What were the changes in John Proctor's character throughout the play "The Crucible"? ( Arthur Miller)

1938 Words Dec 21st, 1996 8 Pages
In The Crucible, John Proctor initially portrayed a sinful man whom had an affair, struggling to

prove to his wife that he should be trusted again. The dishonesty of the betrayal of Elizabeth and his

marriage to her changed, though, by the end of the play. This transition in Proctor's character

showed he transformed from a deceitful man and husband, to one whom was true to himself as well

as his beliefs. This paper will discuss Proctor's change in character and his struggle with getting to

the point in his life where he was finally at peace with himself.

In Act I, John Proctor displayed his guilt about having an affair with Abigail Williams, a young girl

of seventeen 'with an endless capacity for dissembling.' Proctor convinced
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He felt hurt by Elizabeth's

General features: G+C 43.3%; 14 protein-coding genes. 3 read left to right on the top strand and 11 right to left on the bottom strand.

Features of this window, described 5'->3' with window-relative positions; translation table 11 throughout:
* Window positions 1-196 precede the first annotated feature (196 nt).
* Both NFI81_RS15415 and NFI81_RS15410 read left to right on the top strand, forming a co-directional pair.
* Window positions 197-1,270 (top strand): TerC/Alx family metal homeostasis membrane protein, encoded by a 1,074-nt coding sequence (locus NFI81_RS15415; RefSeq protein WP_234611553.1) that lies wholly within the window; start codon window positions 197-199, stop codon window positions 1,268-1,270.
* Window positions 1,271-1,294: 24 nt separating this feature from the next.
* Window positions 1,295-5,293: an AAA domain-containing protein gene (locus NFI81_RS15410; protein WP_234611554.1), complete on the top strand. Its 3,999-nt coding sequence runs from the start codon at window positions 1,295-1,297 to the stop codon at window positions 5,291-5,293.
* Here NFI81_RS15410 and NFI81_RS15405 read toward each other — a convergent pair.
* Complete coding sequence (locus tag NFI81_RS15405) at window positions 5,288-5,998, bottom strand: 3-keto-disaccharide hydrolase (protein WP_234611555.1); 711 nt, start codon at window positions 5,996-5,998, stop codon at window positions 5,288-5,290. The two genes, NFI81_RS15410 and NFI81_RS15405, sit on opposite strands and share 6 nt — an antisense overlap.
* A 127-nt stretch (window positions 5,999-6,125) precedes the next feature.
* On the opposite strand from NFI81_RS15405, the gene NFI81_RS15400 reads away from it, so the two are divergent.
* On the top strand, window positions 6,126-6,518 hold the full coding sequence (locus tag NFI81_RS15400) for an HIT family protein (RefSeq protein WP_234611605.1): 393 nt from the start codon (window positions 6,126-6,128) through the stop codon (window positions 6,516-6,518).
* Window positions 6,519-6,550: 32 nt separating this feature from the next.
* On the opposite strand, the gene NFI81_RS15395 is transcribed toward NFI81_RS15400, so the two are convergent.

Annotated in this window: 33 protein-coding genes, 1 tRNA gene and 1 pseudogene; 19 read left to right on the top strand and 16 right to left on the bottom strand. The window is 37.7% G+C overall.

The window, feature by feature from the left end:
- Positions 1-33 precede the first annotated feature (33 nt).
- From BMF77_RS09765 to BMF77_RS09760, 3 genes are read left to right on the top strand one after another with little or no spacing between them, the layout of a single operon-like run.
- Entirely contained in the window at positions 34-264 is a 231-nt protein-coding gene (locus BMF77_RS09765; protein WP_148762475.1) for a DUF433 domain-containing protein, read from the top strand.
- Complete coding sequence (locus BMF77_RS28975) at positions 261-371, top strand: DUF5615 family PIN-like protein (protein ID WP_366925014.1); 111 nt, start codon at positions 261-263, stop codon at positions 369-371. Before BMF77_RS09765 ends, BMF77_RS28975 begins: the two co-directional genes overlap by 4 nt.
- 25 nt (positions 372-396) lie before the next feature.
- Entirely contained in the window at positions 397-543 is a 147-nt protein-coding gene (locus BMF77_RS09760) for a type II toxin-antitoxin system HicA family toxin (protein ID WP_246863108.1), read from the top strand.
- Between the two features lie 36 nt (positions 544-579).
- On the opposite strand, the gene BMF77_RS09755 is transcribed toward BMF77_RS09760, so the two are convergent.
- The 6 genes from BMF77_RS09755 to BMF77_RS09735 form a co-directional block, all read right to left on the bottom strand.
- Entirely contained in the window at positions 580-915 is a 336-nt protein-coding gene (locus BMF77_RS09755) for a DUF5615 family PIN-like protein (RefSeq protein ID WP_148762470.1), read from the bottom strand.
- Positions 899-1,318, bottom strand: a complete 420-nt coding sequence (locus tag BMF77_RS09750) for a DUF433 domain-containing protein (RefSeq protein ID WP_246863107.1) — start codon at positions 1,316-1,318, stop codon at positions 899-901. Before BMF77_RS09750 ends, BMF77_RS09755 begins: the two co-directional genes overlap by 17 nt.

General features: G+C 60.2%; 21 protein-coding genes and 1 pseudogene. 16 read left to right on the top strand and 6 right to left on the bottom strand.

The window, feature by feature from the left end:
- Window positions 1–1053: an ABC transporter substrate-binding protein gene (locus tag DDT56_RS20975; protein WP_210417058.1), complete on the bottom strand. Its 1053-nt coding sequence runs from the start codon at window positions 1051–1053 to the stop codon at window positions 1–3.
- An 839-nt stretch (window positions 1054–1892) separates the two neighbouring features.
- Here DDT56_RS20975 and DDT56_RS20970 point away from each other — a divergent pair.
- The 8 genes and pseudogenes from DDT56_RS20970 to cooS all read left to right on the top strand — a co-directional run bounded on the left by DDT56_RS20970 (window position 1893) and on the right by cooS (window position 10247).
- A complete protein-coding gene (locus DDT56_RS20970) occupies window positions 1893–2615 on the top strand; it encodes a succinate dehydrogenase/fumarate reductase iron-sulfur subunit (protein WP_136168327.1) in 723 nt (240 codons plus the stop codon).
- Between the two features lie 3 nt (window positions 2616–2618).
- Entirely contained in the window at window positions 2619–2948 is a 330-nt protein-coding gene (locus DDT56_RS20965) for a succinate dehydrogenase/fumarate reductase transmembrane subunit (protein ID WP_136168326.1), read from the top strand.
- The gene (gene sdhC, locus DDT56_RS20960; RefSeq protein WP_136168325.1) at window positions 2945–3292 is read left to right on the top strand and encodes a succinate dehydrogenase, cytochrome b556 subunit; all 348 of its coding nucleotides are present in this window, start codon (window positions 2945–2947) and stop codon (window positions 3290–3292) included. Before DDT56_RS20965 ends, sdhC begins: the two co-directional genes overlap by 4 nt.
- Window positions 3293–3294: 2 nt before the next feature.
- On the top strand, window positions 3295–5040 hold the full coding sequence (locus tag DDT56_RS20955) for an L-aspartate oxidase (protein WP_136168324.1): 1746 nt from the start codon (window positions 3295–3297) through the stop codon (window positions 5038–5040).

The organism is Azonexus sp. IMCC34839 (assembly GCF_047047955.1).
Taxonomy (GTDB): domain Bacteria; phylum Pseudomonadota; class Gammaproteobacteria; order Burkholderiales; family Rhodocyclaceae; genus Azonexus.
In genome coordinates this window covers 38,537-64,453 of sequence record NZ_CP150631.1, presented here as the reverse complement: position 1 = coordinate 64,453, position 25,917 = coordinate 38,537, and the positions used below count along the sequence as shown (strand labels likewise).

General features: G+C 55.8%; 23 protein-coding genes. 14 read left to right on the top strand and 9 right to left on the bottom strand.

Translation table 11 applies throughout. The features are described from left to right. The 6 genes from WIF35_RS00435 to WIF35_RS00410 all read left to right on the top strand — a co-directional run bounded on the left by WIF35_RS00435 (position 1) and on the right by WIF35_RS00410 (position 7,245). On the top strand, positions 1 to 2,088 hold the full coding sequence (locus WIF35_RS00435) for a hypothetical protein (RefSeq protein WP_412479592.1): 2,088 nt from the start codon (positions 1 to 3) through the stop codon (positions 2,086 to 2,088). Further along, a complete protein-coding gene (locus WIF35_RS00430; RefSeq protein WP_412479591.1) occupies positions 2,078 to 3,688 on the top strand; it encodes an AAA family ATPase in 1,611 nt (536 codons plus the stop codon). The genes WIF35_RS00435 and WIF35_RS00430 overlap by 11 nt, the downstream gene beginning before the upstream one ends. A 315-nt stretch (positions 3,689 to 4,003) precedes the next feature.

suspicion and felt she judges him and that he does not have her forgiveness. Getting angry with her,

he said, 'No more! I should have roared you down when first you told me your suspicion. But I

witted, and like a Christian, I confessed. Confessed! Some dream I must have mistaken you for

God that day. But you're not, and let you remember it! Let you look sometimes for the goodness in

me and judge me not!' Proctor felt that since he chose to confess to her rather than lie and deny her

accusations, she should give him more credit than she had been giving him. He thought that she

should think him a good man because he was only obligated to confess his sin to God, but he

confessed it to her. Elizabeth than tried to support her suspicion and said, 'John, have you ever

showed her somewhat of contempt? She cannot pass you in the church but you will blush,' and than

said, '...go and tell her she's a whore. Whatever promise she may sense - break it, John, break it.'

Proctor refuses to 'break it' and said, '...it speaks deceit, and I am honest! But I'll plead no more!

I see now your spirit twist around the single error of my life and I will never tear it free.' This quote

fully explains why Proctor was angry. He was an honest man until his affair with Abigail, and even

though he admitted it were a mistake, Elizabeth still can not forgive him
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